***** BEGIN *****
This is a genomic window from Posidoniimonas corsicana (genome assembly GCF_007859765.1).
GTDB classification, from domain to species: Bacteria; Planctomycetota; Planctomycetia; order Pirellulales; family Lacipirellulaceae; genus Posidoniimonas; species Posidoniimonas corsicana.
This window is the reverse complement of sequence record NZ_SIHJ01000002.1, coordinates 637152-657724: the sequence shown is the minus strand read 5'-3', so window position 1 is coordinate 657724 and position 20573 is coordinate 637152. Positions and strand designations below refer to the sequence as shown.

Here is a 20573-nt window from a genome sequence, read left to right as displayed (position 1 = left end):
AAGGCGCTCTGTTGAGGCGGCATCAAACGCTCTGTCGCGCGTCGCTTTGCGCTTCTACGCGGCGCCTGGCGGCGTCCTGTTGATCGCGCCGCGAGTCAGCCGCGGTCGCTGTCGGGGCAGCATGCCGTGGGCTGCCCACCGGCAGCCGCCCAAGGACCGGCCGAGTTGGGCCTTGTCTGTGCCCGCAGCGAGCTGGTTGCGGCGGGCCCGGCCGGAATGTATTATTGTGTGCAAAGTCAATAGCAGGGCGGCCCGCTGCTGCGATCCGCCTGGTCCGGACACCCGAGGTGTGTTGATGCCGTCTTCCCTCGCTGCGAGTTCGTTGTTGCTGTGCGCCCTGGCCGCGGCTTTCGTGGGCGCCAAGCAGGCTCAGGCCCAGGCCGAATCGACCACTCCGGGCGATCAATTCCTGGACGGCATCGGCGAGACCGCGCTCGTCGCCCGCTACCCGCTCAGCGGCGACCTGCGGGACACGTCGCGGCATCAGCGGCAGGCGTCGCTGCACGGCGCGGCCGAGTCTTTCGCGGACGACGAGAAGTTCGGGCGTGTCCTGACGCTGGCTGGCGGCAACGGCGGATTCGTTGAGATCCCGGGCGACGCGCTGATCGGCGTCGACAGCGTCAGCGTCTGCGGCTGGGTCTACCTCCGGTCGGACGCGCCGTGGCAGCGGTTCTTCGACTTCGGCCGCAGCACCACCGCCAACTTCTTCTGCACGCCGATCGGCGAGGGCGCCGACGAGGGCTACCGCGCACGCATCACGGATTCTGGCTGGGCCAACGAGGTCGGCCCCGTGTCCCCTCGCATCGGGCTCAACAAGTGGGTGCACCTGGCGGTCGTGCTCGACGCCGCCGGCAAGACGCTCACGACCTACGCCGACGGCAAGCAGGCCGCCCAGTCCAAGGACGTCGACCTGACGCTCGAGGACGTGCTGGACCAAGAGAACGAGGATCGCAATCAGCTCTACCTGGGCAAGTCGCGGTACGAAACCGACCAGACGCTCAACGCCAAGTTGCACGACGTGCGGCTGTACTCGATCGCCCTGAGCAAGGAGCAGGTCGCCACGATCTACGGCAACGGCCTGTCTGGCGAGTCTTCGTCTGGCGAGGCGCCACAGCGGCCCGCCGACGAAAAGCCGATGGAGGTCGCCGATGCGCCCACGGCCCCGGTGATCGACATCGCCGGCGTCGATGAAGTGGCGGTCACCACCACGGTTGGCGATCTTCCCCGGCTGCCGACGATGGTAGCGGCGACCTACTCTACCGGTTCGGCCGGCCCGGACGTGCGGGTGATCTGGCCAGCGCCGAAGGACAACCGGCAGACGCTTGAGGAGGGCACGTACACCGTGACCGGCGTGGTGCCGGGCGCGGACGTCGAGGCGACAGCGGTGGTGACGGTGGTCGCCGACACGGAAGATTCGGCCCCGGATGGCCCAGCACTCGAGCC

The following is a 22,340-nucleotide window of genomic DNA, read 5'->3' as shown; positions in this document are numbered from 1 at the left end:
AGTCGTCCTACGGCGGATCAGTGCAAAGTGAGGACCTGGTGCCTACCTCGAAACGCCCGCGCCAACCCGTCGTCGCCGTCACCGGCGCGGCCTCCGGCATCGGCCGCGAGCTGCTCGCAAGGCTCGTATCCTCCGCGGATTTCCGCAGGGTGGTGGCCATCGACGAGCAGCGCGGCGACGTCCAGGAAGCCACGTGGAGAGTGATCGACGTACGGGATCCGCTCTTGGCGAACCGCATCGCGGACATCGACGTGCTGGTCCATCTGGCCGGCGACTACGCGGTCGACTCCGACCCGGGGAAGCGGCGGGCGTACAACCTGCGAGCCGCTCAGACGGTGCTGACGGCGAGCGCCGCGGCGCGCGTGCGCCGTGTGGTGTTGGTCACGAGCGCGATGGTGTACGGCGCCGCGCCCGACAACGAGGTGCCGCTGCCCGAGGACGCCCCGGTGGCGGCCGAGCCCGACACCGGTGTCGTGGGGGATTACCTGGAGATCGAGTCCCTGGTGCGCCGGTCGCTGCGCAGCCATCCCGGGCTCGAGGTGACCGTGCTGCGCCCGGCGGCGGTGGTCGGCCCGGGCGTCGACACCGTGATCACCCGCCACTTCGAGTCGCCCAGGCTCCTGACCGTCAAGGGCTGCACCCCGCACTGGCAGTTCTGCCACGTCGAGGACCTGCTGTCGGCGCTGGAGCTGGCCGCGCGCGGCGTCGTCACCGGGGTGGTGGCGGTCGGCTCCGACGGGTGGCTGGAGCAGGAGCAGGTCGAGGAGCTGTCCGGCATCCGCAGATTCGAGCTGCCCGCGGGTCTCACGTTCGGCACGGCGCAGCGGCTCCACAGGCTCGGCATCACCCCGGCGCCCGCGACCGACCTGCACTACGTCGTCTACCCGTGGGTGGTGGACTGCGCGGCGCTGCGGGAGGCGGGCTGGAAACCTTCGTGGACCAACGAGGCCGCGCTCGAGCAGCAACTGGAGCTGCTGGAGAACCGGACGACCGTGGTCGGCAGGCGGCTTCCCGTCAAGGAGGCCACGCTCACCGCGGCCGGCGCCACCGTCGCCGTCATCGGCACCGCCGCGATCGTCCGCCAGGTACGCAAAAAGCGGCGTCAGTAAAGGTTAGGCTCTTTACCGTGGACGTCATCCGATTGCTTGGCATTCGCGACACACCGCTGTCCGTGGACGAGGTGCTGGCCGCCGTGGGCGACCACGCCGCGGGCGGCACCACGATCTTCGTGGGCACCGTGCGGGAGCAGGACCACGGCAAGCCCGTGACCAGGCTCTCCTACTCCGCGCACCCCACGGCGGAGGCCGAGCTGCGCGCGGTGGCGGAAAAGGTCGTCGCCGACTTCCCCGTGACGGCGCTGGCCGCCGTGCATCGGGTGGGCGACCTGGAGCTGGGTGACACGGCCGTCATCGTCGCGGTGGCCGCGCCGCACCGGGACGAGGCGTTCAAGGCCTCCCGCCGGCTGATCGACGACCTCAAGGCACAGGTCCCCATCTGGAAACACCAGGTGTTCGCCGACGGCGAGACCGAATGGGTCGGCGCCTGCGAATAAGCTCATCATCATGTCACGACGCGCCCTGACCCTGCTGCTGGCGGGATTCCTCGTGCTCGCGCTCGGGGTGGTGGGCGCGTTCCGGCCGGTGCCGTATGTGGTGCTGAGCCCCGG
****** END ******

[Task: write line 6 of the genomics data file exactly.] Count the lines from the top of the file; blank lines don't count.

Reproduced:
The following is a 22,340-nucleotide window of genomic DNA, read 5'->3' as shown; positions in this document are numbered from 1 at the left end: